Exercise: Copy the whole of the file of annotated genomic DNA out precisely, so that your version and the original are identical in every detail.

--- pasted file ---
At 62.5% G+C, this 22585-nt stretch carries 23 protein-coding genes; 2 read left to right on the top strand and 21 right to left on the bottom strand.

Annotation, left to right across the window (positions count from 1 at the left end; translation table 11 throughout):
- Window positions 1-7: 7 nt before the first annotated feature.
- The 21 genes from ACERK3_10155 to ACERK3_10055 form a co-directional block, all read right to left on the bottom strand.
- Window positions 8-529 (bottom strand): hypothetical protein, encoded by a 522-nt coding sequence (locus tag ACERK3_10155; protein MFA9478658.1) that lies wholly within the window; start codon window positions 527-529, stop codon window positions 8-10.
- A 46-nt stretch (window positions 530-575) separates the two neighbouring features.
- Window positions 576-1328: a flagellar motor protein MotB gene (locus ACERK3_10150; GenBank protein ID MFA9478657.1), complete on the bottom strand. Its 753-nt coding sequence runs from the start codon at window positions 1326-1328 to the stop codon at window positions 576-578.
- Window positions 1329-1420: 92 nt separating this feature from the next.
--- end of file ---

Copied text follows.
At 62.5% G+C, this 22585-nt stretch carries 23 protein-coding genes; 2 read left to right on the top strand and 21 right to left on the bottom strand.

Annotation, left to right across the window (positions count from 1 at the left end; translation table 11 throughout):
- Window positions 1-7: 7 nt before the first annotated feature.
- The 21 genes from ACERK3_10155 to ACERK3_10055 form a co-directional block, all read right to left on the bottom strand.
- Window positions 8-529 (bottom strand): hypothetical protein, encoded by a 522-nt coding sequence (locus tag ACERK3_10155; protein MFA9478658.1) that lies wholly within the window; start codon window positions 527-529, stop codon window positions 8-10.
- A 46-nt stretch (window positions 530-575) separates the two neighbouring features.
- Window positions 576-1328: a flagellar motor protein MotB gene (locus ACERK3_10150; GenBank protein ID MFA9478657.1), complete on the bottom strand. Its 753-nt coding sequence runs from the start codon at window positions 1326-1328 to the stop codon at window positions 576-578.
- Window positions 1329-1420: 92 nt separating this feature from the next.